monologuespeak speak spelling word quiz 
n. speech uttered by a person alone; dramatic soliloquy
morbidspeak speak spelling word quiz 
a. caused by disease; pathological or diseased; unhealthy or unwholesome
A crowd of morbid sightseers were still gathered round Deep Dene House, which was just such a suburban villa as I had pictured.
The Return of Sherlock Holmes - Chapter 2
By Arthur Conan Doyle Context
Shut in and morbid as his life had been, Colin had more imagination than she had and at least he had spent a good deal of time looking at wonderful books and pictures.
The Secret Garden - Chapter 20
By Frances Hodgson Burnett Context
mutationspeak speak spelling word quiz 
n. change; alteration, either in form or qualities.
mysticalspeak speak spelling word quiz 
a. having an import not apparent to the senses nor obvious to the intelligence; beyond ordinary understanding
narcoticspeak speak spelling word quiz 
n. addictive drug, such as opium, that reduces pain, alters mood and behavior; inducing sleep
But anyhow, with all the cocktails, all the lying in warmish water and sunbathing on hot sand in hot sun, jazzing with your stomach up against some fellow in the warm nights, cooling off with ices, it was a complete narcotic.
Lady Chatterley's Lover - Chapter 17
By D H Lawrence Context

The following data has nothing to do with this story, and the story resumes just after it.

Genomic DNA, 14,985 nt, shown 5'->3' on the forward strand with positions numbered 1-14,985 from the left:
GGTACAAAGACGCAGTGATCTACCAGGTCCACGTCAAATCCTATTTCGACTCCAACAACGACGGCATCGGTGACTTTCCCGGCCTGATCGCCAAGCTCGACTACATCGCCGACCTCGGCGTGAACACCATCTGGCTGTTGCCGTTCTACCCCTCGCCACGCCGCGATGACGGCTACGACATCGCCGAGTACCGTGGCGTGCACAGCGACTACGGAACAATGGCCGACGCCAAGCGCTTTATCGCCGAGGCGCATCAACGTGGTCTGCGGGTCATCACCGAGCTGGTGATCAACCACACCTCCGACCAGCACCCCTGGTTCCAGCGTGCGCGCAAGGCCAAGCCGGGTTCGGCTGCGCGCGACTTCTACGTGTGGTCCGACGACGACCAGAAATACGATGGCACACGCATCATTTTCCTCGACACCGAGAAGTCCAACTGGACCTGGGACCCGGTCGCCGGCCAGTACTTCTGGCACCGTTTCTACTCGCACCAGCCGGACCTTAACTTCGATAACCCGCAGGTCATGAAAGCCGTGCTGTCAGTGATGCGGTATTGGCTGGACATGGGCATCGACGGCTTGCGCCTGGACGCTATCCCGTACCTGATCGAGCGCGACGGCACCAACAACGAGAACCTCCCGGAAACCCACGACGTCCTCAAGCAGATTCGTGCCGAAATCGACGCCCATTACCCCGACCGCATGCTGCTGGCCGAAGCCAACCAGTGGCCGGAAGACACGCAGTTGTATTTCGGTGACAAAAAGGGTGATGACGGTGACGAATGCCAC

On these occasions I have noticed such a dreamy, vacant expression in his eyes, that I might have suspected him of being addicted to the use of some narcotic, had not the temperance and cleanliness of his whole life forbidden such a notion.
A Study In Scarlet - Chapter 2
By Arthur Conan Doyle Context
narratespeak speak spelling word quiz 
v. to give an account or tell the story of
But, before I proceed to narrate it, and before I pass on to all the changes it involved, I must give one chapter to Estella.
Great Expectations - Chapter 37
By Charles Dickens Context
It made a great impression on me, and I remembered it a long time afterwards; as I shall have occasion to narrate when the time comes.
David Copperfield - Chapter 16
By Charles Dickens Context
He had been a pioneer in California, and could narrate many a strange tale of fortunes made and fortunes lost in those wild, halcyon days.
A Study In Scarlet - Chapter 9
By Arthur Conan Doyle Context
necessitatespeak speak spelling word quiz 
v. make necessary or indispensable; render unavoidable
Rachael made the tea (so large a party necessitated the borrowing of a cup), and the visitor enjoyed it mightily.
Hard Times - Chapter 19
By Charles Dickens Context
That disadvantage is not diminished, when that pressure necessitates the drawing of stipendiary emoluments, before those emoluments are strictly due and payable.
David Copperfield - Chapter 39
By Charles Dickens Context